Apple has outlined a way for iOS developers to protect themselves againstthat lets users gain free access to paid add-on content sold within their apps.
In a new support document posted today, the company provided detailed guidelines, urging developers to use its receipt validation system that cross-checks purchases made inside applications with the company's own records. It also said that it will be taking extra precautions to keep this from happening in the next version of iOS, due out later this year.
"We recommend developers follow best practices at developer.apple.com to help ensure they are not vulnerable to fraudulent In-App purchases," Apple spokesperson Tom Neumayr told CNET. "This will also be addressed with iOS 6."
The exploit was created by Russian programmer Alexey Borodin, and appeared late last week. It uses a proxy system to send purchase requests to third-party servers where they are validated and sent back to the application as if the transaction had gone through. In order to use the trick, users needed to install special security certificates on their devices, as well as be on a Wi-Fi network.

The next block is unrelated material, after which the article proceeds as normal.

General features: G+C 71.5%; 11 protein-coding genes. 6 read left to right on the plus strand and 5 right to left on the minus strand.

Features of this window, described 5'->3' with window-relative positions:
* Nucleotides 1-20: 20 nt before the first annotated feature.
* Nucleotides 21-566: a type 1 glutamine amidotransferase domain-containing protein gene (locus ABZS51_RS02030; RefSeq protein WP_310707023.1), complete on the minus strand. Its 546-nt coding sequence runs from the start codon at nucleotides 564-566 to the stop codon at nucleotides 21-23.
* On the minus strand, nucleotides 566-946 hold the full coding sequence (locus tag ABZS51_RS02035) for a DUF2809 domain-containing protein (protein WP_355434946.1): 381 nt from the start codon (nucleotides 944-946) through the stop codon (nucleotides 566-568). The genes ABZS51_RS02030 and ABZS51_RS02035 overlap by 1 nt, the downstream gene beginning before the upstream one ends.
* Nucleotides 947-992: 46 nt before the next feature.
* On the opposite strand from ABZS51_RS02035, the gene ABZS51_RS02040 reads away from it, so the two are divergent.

The new support document includes details on how to set up protection through Apple's receipt validation system as well instructions for validating transactions that have already been completed. In addition to posting the information on its site, Apple sent out the following e-mail to developers urging them to set up the receipt validation:
It's unclear how many developers were, and continue to be targeted by the exploit. In an interview with The Next Web last week, Borodin said that more than 30,000 in-app purchases were made using the service.
All the latest Apple news, featuring developments on the iPhone, iPad, Macbooks, OS X and much more.
May 22Apple asks holdouts to switch to iPhone because, well, because
May 22Nike releases more Apple Watch bands to match your kicks
May 22Egg freezing, so hot right now
May 21Dear Apple, Americans aren't in love with 'America First'